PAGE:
45 Years

“There are a lot of old people in the Academy of Motion Picture Arts and Sciences. That’s not just a generalization, it’s fact. With all of the recent controveries over what was and wasn’t nominated, there’s been a lot of details swirling around about the membership that makes up the Academy. Up to now (there’s talk of changing this), membership was for life, so over time, you can see how you could end up with a high average age. I bring this up because the Academy tends to love old people movies. In recent years, look at the love films like Amour and Nebraska have gotten. So it seems completely within reason that this year’s wildcard best actress nominee would benefit from that particular taste, which is what happened with Charlotte Rampling being nominated for her work in 45 Years. You could also argue she benefit from some perceived category fraud on the part of a couple other contenders, but let’s not get into that now (we’ll save it for my pre-oscars recap).

In this film, Charlotte Rampling and Tom Courtenay’s Kate and Geoff are days away from celebrating their 45th wedding anniversary, when they receive some news that shakes up their relationship, calling into question what the past 45 years have really be all about.

It was a fine film, but it just wasn’t for me. However, I can totally see how it would resonate with those who voted it in. I just found it slow and uneventful. I found myself trying to build out some of the mystery of it to make it more exciting, but there wasn’t really enough to keep that going. I often don’t connect too much with these wildcard entries that don’t otherwise have any visibility during awards season (there’s one every year, think Marion Cotillard for last year’s Two Days, One Night or Demian Bichir in A Better Life a few years back). At least I had earned myself a gift certificate for the theater that plays these indie awards darling films by winning a stairclimbing contest at work, so all it cost me to get there was the half hour trek each way in the previous night’s snow .

45 Years – \m/ \m/ \n”

High School Musical

“The internet told me that this past week was the ten year anniversary of High School Musical. Whaaaat? Geez, make me feel old, interwebz, why dontcha.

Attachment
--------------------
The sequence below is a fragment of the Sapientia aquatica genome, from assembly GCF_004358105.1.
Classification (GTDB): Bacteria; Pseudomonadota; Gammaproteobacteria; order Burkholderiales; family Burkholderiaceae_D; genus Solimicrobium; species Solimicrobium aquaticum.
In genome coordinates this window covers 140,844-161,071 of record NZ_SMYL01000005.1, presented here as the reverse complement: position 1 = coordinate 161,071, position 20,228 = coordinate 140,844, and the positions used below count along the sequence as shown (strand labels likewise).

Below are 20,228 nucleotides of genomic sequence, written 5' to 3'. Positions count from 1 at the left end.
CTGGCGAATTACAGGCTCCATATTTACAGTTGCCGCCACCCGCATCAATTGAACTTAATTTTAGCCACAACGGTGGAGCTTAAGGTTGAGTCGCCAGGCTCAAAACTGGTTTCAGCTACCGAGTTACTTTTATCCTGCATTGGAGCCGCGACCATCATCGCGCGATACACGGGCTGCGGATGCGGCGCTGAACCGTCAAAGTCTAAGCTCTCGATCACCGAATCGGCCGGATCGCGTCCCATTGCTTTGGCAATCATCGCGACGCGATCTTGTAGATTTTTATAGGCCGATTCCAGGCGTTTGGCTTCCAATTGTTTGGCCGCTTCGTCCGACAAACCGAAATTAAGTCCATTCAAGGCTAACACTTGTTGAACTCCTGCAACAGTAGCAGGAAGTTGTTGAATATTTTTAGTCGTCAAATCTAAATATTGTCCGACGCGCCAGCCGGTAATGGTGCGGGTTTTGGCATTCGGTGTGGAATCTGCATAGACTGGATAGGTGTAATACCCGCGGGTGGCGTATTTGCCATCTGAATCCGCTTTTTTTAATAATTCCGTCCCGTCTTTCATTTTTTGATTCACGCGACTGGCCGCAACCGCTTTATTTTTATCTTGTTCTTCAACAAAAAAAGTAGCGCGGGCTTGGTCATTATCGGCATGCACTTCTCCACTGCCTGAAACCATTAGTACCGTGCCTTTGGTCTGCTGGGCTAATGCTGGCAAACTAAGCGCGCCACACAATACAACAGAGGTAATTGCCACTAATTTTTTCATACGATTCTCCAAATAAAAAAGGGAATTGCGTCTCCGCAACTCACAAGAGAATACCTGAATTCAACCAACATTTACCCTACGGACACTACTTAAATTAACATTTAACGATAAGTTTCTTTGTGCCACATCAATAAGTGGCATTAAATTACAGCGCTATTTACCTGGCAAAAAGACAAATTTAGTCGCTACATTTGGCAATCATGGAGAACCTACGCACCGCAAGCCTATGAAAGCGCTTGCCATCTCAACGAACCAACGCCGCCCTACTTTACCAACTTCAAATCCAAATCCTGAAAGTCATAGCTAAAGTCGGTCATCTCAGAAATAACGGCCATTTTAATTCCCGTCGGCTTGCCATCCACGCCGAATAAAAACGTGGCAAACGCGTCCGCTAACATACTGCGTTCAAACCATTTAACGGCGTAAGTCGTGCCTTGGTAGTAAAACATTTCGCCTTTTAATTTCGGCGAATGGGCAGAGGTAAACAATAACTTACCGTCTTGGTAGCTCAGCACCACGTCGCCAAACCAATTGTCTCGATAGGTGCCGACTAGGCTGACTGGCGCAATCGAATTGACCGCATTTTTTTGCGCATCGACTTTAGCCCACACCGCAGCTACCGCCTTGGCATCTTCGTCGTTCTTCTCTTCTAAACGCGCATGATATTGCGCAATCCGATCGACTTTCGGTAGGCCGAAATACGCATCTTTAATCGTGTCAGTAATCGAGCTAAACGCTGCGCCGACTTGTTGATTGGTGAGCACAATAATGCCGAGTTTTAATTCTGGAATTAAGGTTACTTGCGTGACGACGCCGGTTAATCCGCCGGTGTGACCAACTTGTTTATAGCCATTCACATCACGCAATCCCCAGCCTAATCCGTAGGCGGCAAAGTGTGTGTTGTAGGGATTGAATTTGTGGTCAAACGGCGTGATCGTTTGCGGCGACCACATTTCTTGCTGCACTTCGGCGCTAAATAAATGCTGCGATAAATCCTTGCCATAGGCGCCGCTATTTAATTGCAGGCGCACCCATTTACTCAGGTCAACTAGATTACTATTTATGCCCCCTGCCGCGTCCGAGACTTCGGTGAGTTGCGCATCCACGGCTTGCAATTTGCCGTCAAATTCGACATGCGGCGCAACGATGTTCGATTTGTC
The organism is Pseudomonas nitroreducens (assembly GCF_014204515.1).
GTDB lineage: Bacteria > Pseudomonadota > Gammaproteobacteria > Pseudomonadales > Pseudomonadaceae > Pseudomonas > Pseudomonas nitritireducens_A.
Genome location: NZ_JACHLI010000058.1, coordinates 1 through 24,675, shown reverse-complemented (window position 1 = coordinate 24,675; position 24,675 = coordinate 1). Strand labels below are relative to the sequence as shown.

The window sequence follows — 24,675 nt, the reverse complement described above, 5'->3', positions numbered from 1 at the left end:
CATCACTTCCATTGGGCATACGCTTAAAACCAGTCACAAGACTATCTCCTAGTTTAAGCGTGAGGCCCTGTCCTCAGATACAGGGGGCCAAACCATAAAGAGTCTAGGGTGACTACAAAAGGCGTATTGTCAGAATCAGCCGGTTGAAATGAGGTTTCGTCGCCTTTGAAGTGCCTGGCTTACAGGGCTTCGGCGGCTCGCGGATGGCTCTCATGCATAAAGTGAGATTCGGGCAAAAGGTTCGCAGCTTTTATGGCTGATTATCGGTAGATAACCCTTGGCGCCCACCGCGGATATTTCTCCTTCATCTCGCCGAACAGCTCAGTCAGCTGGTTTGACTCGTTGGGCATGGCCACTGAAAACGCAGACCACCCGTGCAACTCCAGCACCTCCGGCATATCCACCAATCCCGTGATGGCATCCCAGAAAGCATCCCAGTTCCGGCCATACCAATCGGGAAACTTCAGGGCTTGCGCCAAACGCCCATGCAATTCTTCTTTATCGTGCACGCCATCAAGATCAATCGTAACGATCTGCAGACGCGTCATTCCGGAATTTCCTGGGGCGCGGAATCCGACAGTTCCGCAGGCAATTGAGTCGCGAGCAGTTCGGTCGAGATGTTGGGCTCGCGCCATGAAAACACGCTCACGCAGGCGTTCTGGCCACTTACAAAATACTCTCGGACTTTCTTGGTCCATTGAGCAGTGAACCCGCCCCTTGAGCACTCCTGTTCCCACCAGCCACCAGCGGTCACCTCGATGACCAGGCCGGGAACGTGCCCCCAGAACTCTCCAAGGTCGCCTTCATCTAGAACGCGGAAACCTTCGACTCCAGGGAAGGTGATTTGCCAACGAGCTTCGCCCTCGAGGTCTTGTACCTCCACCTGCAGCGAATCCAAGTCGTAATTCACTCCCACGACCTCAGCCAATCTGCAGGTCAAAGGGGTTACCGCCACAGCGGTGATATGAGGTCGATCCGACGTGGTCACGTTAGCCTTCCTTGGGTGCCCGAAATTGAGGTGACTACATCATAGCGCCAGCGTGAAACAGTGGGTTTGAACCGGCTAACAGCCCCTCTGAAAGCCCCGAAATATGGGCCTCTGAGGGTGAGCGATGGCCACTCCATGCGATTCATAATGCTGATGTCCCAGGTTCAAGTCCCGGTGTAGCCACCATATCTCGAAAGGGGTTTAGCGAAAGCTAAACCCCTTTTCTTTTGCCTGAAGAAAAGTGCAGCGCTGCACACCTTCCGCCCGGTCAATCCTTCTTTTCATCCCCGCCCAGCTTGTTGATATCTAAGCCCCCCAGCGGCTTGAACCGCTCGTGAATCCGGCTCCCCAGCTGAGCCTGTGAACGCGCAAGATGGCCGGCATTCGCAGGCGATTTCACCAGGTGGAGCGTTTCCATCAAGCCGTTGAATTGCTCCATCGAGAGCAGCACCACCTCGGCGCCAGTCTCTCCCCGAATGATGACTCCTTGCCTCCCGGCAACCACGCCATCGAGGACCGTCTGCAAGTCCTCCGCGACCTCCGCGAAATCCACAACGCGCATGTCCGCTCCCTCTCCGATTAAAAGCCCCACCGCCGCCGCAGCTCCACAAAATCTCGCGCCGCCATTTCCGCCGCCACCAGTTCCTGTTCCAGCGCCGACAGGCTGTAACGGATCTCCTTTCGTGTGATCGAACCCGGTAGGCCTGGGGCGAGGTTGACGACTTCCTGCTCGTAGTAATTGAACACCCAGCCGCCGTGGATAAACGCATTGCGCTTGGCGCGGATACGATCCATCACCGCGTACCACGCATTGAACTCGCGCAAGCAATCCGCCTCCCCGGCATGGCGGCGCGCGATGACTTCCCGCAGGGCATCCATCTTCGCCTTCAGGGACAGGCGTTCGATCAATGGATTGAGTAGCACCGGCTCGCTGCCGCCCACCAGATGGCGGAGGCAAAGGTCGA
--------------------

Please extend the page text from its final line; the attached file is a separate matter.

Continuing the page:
My love of HSM started out as an ironic love. Let’s go back ten years, to when I was still in college and very much obsessed with musical theatre (that part didn’t really change). A really good friend of mine, who was prolly the biggest theatre geek of the group, found out about HSM and was making a huge deal about it. I wasn’t able to go to the screening party she threw, so I waited for the DVD to watch it. I was not impressed. Turns out, she was excited for its existence and how bad it looked like it’d be. I watched it again later with more of a Rocky Horror type mentality and you know what, it grew on me. I still never quite took it seriously, but I had fun pretending to be caught up in the hype. We’d buy whatever memorabilia we could find that was either very cheap or very random. (I think my favorite was the cereal for its sheer WTF factor).

At some point, I realized that regardless of how cheesy and tv movie quality it was, it had it’s merits. I genuinely liked (and still do) Breaking Free. Each sequel also had at least one song that I truly loved.

Anyways, when I was seeing Zac Efron in Dirty Grandpa, I was thinking more about HSM (esp since Grandpa featured Efron singing karaoke). It took me a long time to admit to being a fan. He may only be two years younger than me (wait what, srsly only 2?) but it was hard not to see him as high school Troy Bolton. I think Neighbors is what finally changed the game for me. Anyways, I digress. My original plan was to stick around after Grandpa to see The Boy, but the combination of a wait for the movie time and a list of errands to run before the impending snow (even though I knew we were gonna be on the ligher side of the big blizzard), made me rethink that. I decided to take the opportunity to rewatch HSM and see how (likely poorly) it held up.

Yeeeah, that was a little tough to get thru. The bad over the top acting, the high school stereotypes, the infectious music. Although, I think my biggest problem all along was the way that they held their auditions and callbacks. The emotions around them are very real (almost too real, inducing some pretty panicked flashbacks) but the logistics are all wrong. And it bugs me. But you know what, I still sang along to Breaking Free. I recognized the dance moves I stole from “”We’re All in This Together”” for the production of Bat Boy I choreographed. I swooned over Troy (in a not creepy way, picturing present day Zac). I also hadn’t previously fully appreciated the multi-ethnic cast. You’d think that wouldn’t be so revelatory today, but sadly it still is.